Some might say that the tiny town of Sderot in the Western Negev is Israel's little secret. This red roofed village an hour's drive from Be'er Sheva lies only minutes from the Gaza Strip. As such, it has been a prime target for Hamas aggression against Israel. Use katuysha rockets to hit a major center, you are in for a war. Bombard a hamlet in the midst of an international conflict, and display your anger.
If in all your reading about the Middle East conflict you haven't heard about Sderot, don't be surprised. You're not the only one. Despite the fact that Sderot has been under nearly constant attack from qassam rockets for the past 7 years, its tenuous position in the buffer zone of Israel and Gaza is conspicuously ignored in mainstream news channels.
For your reference, qassams are homemade rockets made out of pipes with steel warheads at the tip. With a range of approximately 15 kilometers, they are used for short range attacks only. Qassams came into common usage by Palestinians against Israel in 2001 toward the start of the Al-Aqsa Intifada (also known as the Second Intifida). It is widely acknowledged that their primary purpose is to lower Israeli morale.
Sderot's mayor stepped down after nine years of service. Since the barrage began in 2001, over 6,300 rockets have slammed Sderot.
Mayor Eli Moyal's resignation came in concert with the peace talks that began in Jerusalem, following up on the November Israeli-Palestinian Peace Summit in Annapolis.
In his resignation speech broadcast on Israel Radio, Mayor Moyal explained:
“I cannot take the responsibility to manage a city that is under attack for seven years. If 20 children are killed tomorrow from a rocket, I will be asked, ‘why did you open the kindergarten?’ I have been deliberating matters pertaining to human life for years now, and I cannot continue… For seven years no one has taken responsibility for what is happening here. It is unreasonable to start the morning with eight Qassams. I am not willing to take this responsibility. I was chosen to manage a city, and not this situation.”
Mayor Moyal said he hoped his resignation pressured Israel's government to take action for Sderot's protection.
With 20 qassam rockets hitting Sderot this morning alone, the Israeli blogosphere is contemptuous. Here are some of their reactions.
“Sderot is not on the radar of the ‘peace’ plan. Sderot cannot be found on the roadmap. The 20 rockets that were shot today towards Sderot are not considered an obstacle to peace. It is way too inconvenient to mention Sderot when talking about the sacred ‘peace process.'”
I highly recommend Elder of Ziyon's Qassam Calender as a tool for following this conflict.
“On a day when some twenty Kassam rockets hit Sderot, the peabrains who call themselves a government decided not to send the IDF [Israel Defense Forces] into Gaza today to put a stop to the shooting, and instead decided to talk to the
shooters‘Palestinians’ about giving them their own statereichlet from which they will be able to shoot more comfortably.”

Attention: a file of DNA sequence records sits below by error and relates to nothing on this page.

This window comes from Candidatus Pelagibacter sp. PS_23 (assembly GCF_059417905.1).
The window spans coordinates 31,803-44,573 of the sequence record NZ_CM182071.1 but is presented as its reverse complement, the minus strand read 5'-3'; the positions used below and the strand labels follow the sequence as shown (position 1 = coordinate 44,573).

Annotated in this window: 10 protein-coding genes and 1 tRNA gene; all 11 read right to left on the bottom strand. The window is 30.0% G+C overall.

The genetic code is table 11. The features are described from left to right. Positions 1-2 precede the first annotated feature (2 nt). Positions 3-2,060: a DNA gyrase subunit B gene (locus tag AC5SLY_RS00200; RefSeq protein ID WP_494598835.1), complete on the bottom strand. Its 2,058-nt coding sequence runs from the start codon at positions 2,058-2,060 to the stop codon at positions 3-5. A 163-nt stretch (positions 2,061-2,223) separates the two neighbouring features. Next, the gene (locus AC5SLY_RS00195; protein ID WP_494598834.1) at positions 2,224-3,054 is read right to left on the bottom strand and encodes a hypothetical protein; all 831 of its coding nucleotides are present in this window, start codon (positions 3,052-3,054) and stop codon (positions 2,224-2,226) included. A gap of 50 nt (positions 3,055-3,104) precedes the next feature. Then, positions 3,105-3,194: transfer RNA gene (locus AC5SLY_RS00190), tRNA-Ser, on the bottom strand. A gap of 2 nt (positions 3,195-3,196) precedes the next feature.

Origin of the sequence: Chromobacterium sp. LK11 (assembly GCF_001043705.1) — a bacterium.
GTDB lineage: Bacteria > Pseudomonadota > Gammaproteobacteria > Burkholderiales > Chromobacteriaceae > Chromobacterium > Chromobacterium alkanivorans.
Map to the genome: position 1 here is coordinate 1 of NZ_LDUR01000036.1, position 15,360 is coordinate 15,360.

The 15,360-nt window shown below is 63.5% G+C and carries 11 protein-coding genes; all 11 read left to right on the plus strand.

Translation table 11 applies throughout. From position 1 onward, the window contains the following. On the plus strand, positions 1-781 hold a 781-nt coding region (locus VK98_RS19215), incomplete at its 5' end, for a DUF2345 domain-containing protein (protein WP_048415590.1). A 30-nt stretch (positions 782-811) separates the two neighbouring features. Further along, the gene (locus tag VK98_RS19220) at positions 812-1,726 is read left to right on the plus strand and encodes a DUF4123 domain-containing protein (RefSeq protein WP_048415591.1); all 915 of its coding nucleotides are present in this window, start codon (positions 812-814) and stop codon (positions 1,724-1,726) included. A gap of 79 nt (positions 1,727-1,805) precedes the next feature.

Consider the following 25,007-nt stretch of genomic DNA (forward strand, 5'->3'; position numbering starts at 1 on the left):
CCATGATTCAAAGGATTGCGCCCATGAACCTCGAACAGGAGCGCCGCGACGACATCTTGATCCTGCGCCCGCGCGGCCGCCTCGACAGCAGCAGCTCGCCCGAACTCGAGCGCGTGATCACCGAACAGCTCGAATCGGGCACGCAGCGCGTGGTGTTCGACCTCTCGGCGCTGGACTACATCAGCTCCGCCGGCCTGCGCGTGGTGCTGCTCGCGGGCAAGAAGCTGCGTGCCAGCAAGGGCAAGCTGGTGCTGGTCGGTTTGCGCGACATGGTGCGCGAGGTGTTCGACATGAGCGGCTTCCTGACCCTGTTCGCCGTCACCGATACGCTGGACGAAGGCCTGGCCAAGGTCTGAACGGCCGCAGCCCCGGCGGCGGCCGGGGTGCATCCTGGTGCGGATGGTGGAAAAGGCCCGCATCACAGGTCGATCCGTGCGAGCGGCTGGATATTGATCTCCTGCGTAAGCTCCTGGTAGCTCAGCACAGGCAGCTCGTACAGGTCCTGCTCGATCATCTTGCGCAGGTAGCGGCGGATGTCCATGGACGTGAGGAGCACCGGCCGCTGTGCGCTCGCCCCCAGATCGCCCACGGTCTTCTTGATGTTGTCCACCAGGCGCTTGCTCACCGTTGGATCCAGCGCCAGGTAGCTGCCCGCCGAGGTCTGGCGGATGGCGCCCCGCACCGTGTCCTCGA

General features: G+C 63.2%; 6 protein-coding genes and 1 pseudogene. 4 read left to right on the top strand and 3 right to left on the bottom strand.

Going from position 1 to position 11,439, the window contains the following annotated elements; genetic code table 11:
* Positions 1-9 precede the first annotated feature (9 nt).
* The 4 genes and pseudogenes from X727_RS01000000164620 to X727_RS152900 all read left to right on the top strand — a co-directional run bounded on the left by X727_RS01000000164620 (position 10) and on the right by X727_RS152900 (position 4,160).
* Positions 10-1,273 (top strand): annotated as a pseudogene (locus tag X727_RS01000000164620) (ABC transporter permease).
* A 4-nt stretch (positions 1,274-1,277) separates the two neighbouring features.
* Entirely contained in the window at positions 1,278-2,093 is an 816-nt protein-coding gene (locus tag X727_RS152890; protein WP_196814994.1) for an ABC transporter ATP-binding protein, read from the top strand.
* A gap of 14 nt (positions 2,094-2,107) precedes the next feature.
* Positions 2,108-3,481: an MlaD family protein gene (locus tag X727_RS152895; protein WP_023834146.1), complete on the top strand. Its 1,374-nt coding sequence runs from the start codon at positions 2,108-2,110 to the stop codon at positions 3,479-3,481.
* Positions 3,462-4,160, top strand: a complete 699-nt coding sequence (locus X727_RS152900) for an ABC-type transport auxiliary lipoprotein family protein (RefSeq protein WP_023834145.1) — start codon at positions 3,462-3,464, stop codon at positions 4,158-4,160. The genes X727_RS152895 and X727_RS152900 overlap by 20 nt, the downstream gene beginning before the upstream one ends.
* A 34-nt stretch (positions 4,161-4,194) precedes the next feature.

“[Israeli Prime Minister Ehud] Olmert's lack of leadership, indecisiveness and peace at any cost additude has given Hamas and growing confidence in Israel's vulnerability. Hamas is sending rockets into the Negev with reckless abandon–and snubs their nose at peaceful nations. The world sees a leaderless Israel and is doing its best to push the nation into a one-sided “peace” deal. Its time to show Hamas that terrorism does not pay.”
“Mayor Eli Moyal resigned today. Atlas shrugged. This is a dark day, my friends. This man should be Prime Minister.”
“One does not make peace with one's enemy, but only with one's ‘former enemy.’ That is one very inescapable truth that the
promoters of peace“screw Israel club” have yet to comprehend.”
Response from Palestine
The official Palestinian response came from Muhammad Abd al-Al, spokesperson for the Palestinian Popular Resistance Committees:
“The resignation of Sderot's mayor constitutes a great victory for the Palestinian resistance. This is a political victory, a victory for morale, it adds to the humiliation we are heaping upon the Zionist army in the field. Our improved missiles are waiting for the enemy's tanks, but the ones who will really suffer are those Israeli residents of the area.”
He additionally threatened: “We and the other Palestinian organizations are prepared for the great struggle to commence and to hurt the Israelis in the West Bank as well. I hope that we will soon begin bringing the technology and know-how needed to launch rocket attacks to the West Bank.”
Listen to an audio file of Mayor Moyal that was recorded during the Second Lebanon War in the summer of 2006. (The first minute is rough sound quality, but it is worth it to keep listening for a full understanding of the conflict and Sderot and Israel's struggles.)
Visit the Sderot Media Center and hear Sderot's perspective firsthand.
Return to Global Voices Online's Gilad Lotan's “Sderot's Invisible Wounds” for a more personal perspective of the situation (September 2007).